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Bond Markets Rallying Hard This Morning; Best Levels Since June 2013
Posted to: Micro News
Wednesday, May 28, 2014 9:36 AM

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Bond markets were moderately stronger overnight with some help from European bond markets.  Even then, Treasuries were already trending toward lower yields.  10yr's hit the domestic session about 2bps lower at 2.498 and have since fallen to the lowest levels in more than 11 months (2.4697 currently).  MBS have made a similar long-term break out by moving above 103-02, currently up 11 ticks at 103-02.

As suggested in the Day Ahead, any big move would "have to come from tradeflows and technicals unless we happen to get a big enough headline."  Reason being: there are no significant market movers on today's calendar, not to mention the fact that we've already seen 'big moves' and remain clearly lacking in overt reasons.

With respect to 'tradeflows and technicals,' take a look at the chart of 10yr yields posted this morning:

[Image or graph removed from email. View full article with images]

Now it looks like this:

[Image or graph removed from email. View full article with images]

This is the "technical" piece of this morning's equation--i.e. breaking the yellow lines suggested a possible move to 2.47.  Although yields have already been as low as 2.466, that's not a big enough break to consider the range "broken."  Adding to that assessment, 10's are currently holding just over 2.47.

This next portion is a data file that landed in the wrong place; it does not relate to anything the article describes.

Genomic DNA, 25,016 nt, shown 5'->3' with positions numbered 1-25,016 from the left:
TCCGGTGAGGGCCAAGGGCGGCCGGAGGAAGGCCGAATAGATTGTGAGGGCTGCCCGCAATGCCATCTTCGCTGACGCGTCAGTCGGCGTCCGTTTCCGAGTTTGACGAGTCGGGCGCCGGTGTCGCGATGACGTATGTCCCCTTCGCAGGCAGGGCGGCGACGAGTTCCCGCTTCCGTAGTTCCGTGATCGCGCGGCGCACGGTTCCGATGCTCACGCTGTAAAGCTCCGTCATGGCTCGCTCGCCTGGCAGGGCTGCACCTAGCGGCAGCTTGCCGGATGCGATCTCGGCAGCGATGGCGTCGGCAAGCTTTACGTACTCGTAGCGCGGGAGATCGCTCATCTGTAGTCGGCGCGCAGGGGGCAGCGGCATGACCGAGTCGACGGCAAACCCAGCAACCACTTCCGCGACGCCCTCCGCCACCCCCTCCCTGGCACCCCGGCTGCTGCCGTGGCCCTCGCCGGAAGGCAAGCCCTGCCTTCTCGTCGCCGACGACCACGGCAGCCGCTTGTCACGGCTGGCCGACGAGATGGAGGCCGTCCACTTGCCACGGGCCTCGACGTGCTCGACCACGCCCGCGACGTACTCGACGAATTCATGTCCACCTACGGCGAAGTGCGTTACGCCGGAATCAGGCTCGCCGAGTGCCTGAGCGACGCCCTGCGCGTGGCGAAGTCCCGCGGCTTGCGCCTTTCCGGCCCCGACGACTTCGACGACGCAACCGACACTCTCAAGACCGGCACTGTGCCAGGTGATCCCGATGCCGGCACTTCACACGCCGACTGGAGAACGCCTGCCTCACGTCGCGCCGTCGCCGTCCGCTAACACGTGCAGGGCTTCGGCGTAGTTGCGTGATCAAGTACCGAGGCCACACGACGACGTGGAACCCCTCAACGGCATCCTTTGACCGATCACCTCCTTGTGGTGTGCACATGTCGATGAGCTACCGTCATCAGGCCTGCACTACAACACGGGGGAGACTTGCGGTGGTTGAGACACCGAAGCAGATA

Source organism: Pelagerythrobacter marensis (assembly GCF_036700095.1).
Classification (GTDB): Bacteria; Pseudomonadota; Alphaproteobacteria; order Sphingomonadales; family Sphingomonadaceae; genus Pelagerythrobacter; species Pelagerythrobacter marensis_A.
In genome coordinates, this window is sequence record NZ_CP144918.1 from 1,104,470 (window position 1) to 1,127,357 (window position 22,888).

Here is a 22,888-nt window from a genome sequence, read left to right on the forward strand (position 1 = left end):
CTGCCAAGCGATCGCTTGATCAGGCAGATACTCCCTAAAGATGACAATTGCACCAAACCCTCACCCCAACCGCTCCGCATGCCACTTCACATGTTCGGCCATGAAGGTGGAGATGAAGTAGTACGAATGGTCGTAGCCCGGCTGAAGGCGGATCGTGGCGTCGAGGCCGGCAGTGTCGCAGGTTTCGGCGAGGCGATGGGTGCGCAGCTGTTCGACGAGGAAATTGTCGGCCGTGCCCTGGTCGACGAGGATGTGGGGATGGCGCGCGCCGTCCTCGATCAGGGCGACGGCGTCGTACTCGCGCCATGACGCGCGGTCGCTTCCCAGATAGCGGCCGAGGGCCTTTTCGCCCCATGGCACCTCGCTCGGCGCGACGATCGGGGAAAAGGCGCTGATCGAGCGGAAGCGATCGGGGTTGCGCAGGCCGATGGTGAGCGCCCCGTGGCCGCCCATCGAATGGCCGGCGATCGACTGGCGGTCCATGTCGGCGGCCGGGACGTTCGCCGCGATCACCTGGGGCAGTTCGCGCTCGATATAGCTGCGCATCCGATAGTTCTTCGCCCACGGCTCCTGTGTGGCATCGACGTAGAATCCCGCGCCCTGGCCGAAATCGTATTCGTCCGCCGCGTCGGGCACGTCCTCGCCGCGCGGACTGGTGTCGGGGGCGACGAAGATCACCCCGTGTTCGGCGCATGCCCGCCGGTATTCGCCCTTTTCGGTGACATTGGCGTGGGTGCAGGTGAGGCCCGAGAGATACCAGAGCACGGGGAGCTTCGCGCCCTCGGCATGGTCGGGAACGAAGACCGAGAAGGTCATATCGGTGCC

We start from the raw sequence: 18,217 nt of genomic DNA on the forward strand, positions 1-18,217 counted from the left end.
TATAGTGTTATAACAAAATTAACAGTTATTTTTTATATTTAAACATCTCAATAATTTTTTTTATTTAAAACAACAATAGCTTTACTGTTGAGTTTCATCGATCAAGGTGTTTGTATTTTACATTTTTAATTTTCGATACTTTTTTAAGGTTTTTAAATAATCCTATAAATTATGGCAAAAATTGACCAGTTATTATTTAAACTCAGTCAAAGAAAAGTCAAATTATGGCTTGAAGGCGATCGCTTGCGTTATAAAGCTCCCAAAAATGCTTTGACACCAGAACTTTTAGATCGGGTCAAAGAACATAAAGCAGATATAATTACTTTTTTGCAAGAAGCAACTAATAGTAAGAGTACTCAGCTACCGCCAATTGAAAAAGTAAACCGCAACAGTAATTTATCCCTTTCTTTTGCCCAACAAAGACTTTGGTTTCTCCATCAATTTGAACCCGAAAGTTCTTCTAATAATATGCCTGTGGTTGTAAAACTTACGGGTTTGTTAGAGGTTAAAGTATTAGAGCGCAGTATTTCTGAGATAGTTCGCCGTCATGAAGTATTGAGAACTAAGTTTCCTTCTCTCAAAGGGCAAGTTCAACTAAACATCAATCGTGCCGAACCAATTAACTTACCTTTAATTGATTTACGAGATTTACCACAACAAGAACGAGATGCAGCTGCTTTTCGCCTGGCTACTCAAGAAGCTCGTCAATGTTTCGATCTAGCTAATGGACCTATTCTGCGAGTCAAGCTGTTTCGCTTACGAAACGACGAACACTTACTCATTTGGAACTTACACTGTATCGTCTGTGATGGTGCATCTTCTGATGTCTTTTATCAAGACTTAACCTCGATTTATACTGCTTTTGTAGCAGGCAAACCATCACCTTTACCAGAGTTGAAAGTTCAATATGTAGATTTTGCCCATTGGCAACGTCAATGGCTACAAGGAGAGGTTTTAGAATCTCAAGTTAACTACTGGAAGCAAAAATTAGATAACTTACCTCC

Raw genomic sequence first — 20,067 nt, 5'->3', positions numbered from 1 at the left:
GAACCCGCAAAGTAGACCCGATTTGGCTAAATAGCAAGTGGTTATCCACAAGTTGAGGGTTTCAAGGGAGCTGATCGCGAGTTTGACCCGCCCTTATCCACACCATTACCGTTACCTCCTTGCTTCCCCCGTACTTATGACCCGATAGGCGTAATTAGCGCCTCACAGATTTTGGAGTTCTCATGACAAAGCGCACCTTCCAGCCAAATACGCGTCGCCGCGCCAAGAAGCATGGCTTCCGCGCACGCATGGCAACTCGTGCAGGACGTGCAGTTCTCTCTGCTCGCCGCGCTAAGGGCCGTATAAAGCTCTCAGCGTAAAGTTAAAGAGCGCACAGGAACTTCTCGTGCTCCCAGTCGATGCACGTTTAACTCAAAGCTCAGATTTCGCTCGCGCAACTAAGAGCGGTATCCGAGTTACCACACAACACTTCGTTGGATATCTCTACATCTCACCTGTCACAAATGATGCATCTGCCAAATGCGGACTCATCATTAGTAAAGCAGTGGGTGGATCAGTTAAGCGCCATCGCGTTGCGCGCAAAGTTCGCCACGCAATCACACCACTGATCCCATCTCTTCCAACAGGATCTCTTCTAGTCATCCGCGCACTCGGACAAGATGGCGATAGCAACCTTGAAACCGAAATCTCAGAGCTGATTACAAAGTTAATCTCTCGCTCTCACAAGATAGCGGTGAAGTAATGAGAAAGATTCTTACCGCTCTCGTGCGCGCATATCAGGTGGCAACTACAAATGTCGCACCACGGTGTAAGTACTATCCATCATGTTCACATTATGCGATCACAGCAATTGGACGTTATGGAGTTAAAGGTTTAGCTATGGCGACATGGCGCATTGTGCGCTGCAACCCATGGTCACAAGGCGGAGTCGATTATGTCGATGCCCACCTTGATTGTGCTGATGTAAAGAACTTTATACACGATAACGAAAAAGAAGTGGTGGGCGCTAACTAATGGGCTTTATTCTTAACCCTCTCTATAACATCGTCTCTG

The technical significance of 2.47 does more to account for why the rally leveled off where it did.  As for why it got going in the first place, again, there are no satisfying sources of causality apart from "that's the way the traders are trading"--essentially the most flippant and least informative way to describe the concept of "tradeflows."

With that in mind, like begets like when it comes to days that are devoid of significant market movers.  Trading motivations come from the observation of other big trades.  Sometimes those are actual decisions ("based on these big trades I'm seeing, I'm deciding to buy/sell here") and other times traders are simply forced in ("crap... 10's just hit 2.47 and I have a stop-loss in place there.  Looks like I just automatically bought Treasuries to close my short position").

Through an unknowable combination of those decisions and 'forced hands,' momentum picks up and longer-term technical levels become likely targets.  And so it is that I can write these many words this morning with 10yr yields holding between 2.47 and 2.48 the entire time. 

A major break below 2.47 is a bigger consideration.  As for now, we have a positive bias in momentum that has gone about as far as it can go without being labeled a more significant event.  That's not to say breaking below 2.47 is impossible before next week's important data, just that it would be a tall order.

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